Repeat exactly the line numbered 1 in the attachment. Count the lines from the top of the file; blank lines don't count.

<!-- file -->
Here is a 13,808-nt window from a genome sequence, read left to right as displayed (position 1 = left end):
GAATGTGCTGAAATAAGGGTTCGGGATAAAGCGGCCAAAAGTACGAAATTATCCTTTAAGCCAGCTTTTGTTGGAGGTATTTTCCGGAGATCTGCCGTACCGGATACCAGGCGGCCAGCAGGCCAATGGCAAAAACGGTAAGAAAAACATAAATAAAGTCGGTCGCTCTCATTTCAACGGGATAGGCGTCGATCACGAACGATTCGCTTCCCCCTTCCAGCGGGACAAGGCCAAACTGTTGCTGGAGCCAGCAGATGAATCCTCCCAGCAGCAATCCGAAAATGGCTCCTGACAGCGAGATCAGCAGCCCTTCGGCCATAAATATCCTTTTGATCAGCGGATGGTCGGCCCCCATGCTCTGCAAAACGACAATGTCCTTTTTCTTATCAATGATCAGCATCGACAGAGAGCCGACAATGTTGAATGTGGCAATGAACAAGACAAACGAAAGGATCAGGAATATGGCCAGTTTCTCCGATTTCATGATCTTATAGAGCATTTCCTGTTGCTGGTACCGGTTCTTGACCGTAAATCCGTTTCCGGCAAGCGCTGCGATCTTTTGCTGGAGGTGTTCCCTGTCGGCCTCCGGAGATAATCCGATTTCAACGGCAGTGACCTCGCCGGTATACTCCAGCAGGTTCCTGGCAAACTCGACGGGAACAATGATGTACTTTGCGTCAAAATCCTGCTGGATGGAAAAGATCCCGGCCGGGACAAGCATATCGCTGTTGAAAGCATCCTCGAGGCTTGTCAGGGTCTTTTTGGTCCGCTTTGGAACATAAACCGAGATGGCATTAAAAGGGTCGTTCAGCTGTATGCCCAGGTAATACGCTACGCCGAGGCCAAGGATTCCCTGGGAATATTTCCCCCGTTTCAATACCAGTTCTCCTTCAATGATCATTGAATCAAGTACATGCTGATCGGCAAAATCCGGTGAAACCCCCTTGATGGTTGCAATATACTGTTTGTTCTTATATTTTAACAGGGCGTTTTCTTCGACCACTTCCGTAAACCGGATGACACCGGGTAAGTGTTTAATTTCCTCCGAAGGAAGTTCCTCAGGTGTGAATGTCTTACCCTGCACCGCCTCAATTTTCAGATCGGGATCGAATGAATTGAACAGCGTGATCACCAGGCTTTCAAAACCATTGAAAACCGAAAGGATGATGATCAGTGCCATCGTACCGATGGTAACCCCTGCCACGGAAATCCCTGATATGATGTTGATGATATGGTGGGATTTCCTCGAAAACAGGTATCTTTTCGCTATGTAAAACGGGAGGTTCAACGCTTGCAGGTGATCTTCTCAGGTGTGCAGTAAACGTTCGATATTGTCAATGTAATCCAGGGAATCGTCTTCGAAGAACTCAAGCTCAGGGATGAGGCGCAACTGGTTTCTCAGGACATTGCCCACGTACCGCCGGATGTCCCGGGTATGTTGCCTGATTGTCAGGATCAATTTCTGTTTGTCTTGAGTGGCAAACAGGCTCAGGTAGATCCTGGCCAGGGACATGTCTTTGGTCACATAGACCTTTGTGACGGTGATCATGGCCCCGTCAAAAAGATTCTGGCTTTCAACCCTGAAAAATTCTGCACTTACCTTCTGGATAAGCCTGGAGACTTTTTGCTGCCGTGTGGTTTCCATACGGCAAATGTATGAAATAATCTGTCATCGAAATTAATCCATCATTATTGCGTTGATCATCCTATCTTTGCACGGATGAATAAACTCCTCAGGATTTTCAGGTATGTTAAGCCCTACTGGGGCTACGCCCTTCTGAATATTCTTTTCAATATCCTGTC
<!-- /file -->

Here is a 13,808-nt window from a genome sequence, read left to right as displayed (position 1 = left end):